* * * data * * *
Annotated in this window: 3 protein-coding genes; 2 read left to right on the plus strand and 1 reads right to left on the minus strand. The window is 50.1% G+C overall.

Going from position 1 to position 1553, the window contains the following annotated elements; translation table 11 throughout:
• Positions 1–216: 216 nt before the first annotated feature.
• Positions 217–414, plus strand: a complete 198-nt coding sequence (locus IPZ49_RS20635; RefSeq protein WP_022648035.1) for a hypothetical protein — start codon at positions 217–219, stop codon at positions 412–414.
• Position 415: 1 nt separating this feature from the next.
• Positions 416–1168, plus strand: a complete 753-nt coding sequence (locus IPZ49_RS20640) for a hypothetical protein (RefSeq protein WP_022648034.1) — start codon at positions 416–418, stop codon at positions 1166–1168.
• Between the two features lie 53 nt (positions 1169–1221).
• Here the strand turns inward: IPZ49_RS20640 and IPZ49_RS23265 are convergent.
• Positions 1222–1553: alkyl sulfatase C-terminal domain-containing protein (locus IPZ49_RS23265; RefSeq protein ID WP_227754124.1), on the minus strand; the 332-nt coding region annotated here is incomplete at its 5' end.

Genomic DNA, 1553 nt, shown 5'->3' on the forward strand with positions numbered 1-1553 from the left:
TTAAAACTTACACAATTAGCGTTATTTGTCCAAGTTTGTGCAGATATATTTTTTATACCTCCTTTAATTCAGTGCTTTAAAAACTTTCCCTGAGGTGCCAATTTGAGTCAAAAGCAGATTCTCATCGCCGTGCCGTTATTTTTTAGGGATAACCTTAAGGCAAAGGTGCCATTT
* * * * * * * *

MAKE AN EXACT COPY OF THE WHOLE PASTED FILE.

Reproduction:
Annotated in this window: 3 protein-coding genes; 2 read left to right on the plus strand and 1 reads right to left on the minus strand. The window is 50.1% G+C overall.

Going from position 1 to position 1553, the window contains the following annotated elements; translation table 11 throughout:
• Positions 1–216: 216 nt before the first annotated feature.
• Positions 217–414, plus strand: a complete 198-nt coding sequence (locus IPZ49_RS20635; RefSeq protein WP_022648035.1) for a hypothetical protein — start codon at positions 217–219, stop codon at positions 412–414.
• Position 415: 1 nt separating this feature from the next.
• Positions 416–1168, plus strand: a complete 753-nt coding sequence (locus IPZ49_RS20640) for a hypothetical protein (RefSeq protein WP_022648034.1) — start codon at positions 416–418, stop codon at positions 1166–1168.
• Between the two features lie 53 nt (positions 1169–1221).
• Here the strand turns inward: IPZ49_RS20640 and IPZ49_RS23265 are convergent.
• Positions 1222–1553: alkyl sulfatase C-terminal domain-containing protein (locus IPZ49_RS23265; RefSeq protein ID WP_227754124.1), on the minus strand; the 332-nt coding region annotated here is incomplete at its 5' end.

Genomic DNA, 1553 nt, shown 5'->3' on the forward strand with positions numbered 1-1553 from the left:
TTAAAACTTACACAATTAGCGTTATTTGTCCAAGTTTGTGCAGATATATTTTTTATACCTCCTTTAATTCAGTGCTTTAAAAACTTTCCCTGAGGTGCCAATTTGAGTCAAAAGCAGATTCTCATCGCCGTGCCGTTATTTTTTAGGGATAACCTTAAGGCAAAGGTGCCATTT